The record is an example both of the role of folk music in communicating social history, and its role as a form of protest. The project did not present the story of child migration as something to put behind us, but instead strongly highlighted the role of the Catholic Church and Barnardo’s homes, and of successive UK governments in covering up the truth. The impression given was that the mindset of racist colonialism and hatred of the poor found among political elites barely shifted between the policy’s early days in the 18th century, and 1970, when the practice finally ceased. Today, 120,000 stateless children live in the UK, unable to leave or stay, and Barnardo’s take lucrative government contracts to ‘house’ asylum seekers, including children, who can be detained for years without charge and deported to countries as dangerous as Afghanisatan and Iraq.
Celtic Connection’s theme this year was movement, and this seems a prescient one given the scenes of recent months, as children drown in the Aegean and governments put up fences. Even in the much-admired Scandi-democracies the razor wire is, it seems, present: Norway’s government is sending refugees back across the border in freezing weather, and in Sweden recently bands of fascists roamed the streets attacking suspected migrants.
Norwegian-Scottish band Boreas, who performed a set of ethereal and beautiful songs so incredibly evocative of the North Sea I felt I could be on the boat home, have a lot to say about politics and folk. “Right-wing extremists talk of ‘pure’ Norwegian culture – what even is that?” demands band member Britt Pernille Frøholm. “Even the Hardanger finddle is Arabic!”.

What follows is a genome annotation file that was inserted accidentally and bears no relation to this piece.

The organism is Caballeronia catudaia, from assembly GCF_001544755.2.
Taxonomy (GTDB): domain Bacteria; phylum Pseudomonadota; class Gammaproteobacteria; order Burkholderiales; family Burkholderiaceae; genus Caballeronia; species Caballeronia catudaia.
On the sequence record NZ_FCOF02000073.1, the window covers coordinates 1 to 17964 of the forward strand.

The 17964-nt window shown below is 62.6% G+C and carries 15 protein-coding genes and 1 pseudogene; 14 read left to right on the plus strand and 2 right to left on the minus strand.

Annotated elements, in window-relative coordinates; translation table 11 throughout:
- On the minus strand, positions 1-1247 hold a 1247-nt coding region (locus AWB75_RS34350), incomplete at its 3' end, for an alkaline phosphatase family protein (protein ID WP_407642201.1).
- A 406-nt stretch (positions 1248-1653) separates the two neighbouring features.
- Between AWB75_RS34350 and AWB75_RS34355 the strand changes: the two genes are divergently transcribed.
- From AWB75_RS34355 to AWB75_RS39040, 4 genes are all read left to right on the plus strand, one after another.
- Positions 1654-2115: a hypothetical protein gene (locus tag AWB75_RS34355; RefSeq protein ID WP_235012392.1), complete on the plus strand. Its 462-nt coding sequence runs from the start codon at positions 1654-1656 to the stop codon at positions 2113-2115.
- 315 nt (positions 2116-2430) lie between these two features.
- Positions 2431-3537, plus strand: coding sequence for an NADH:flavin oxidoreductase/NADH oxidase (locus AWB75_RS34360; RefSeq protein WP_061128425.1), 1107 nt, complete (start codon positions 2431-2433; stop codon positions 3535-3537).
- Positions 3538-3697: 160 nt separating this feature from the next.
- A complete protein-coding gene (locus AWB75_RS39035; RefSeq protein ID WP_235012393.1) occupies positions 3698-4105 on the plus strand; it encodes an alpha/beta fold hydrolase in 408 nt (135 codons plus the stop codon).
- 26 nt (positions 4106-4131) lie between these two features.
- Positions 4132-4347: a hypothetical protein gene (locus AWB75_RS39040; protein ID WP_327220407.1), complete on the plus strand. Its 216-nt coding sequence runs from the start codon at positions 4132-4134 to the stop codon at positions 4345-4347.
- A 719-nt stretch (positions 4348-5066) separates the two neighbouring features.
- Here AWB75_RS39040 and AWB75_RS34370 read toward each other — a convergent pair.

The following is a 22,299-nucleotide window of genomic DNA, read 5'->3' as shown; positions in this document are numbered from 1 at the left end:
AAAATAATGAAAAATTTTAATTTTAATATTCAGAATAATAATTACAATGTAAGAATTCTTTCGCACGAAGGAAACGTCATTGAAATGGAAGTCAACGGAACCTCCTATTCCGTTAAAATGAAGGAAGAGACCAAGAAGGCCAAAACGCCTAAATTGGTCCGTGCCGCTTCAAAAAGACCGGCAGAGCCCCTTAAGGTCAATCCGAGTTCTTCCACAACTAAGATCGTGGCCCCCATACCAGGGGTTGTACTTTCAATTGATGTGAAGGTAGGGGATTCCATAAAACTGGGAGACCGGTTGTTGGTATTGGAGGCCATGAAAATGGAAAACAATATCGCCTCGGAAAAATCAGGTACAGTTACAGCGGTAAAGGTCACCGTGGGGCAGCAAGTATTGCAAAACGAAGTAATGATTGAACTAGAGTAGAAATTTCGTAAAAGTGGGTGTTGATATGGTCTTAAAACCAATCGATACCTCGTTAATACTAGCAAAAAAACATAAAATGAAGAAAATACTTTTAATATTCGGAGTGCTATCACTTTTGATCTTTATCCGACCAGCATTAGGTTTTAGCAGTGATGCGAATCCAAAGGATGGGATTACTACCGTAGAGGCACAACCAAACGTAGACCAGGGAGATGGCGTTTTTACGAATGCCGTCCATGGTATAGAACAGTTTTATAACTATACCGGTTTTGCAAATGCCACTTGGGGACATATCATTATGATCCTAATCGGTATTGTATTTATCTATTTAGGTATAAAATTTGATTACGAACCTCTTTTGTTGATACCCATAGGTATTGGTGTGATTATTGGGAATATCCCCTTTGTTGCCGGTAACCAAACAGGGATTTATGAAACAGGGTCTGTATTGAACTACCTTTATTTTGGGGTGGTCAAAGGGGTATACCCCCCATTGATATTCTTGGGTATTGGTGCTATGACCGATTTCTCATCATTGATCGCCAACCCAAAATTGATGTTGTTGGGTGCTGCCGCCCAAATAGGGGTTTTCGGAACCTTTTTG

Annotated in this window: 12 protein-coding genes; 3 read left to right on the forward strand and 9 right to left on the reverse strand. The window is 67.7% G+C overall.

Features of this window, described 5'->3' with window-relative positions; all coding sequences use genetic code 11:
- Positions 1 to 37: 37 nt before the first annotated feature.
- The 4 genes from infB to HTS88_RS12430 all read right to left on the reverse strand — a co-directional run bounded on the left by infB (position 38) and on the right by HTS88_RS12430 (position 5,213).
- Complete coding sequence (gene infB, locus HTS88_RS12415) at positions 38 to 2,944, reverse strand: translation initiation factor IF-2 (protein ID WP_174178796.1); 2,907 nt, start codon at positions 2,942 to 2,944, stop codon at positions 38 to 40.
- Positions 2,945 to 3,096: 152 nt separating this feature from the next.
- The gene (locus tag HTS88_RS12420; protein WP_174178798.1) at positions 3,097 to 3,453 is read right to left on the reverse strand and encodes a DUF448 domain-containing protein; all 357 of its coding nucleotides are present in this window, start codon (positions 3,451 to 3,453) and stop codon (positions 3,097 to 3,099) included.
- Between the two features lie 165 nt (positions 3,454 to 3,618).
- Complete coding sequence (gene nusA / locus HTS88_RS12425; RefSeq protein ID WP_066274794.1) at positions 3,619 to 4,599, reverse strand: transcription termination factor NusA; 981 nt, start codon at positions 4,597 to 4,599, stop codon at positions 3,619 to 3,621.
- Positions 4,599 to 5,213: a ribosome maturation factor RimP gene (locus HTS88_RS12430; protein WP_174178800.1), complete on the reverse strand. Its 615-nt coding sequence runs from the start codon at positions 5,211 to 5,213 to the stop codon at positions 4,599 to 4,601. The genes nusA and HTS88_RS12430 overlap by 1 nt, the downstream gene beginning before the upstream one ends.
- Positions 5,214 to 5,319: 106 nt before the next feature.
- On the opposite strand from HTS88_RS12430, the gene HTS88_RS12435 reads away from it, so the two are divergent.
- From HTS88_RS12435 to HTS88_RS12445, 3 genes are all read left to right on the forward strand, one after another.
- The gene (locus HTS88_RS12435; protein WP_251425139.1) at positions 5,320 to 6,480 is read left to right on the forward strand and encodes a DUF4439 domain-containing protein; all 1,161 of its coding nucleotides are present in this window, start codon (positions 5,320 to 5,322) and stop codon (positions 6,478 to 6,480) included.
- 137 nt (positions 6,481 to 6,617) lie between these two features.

In the 1970s Norway had its own wave of folk popularity, akin to Scotland’s ‘folk revival’, in which Gaughan was a key figure. Since then Scotland has experienced another revival of sorts: Lori Watson, lead singer of Boreas and folk researcher, talks enthusiastically of the burst of “new, creative material” around the referendum campaign. Involved with National Collective’s ‘Trad Yes’ movement, Watson sees folk music as the “perfect vehicle for voices that need to be heard, stories that need to be told”.
Some of those unheard voices are undoubtedly female. Scottish folk music, Watson says, “can be limiting – so many of the songs are from a male perspective”. Not only that, but listen to the lyrics of some of those cheery ditties, and the bonny lassies frequently get murdered, raped or left in destitution. Inspired at an early age by Peggy Seeger’s ‘Gonna be an Engineer’, Watson is on the lookout for new ways to bring female perspectives into music.
Backstage in the festival club at the Art School on the festival’s final Saturday, the mood is merry (to say the least). Five weather-beaten French men exit the stage door – gear plastered in political stickers and slogans. One such symbol is the flag of ‘antifa’, the international street movement against fascism. Moussu T e lei Jovents sing blues and folk, in French and their native Occitan language, and lead singer Tatou tells me of his belief that music can bridge the divides in society and help integration.
“We live in an industrial city with a big shipyard – just like Glasgow. The shipyard closed and all the same problems came to us – these are in our songs”, says Tatou. “We think that if you make music – that’s politics. Politics isn’t just for people in palaces, in suits. Everyday life is political and it’s the subject of our music.”
“If there is no message in the music – why do it?” asks the ‘juvene’ of the group and bassist, Souba. Tatou is more diplomatic. “But of course music is meant to make people happy” he concludes. “You have to make sure they have a good time – so they’re ready for the next struggle!”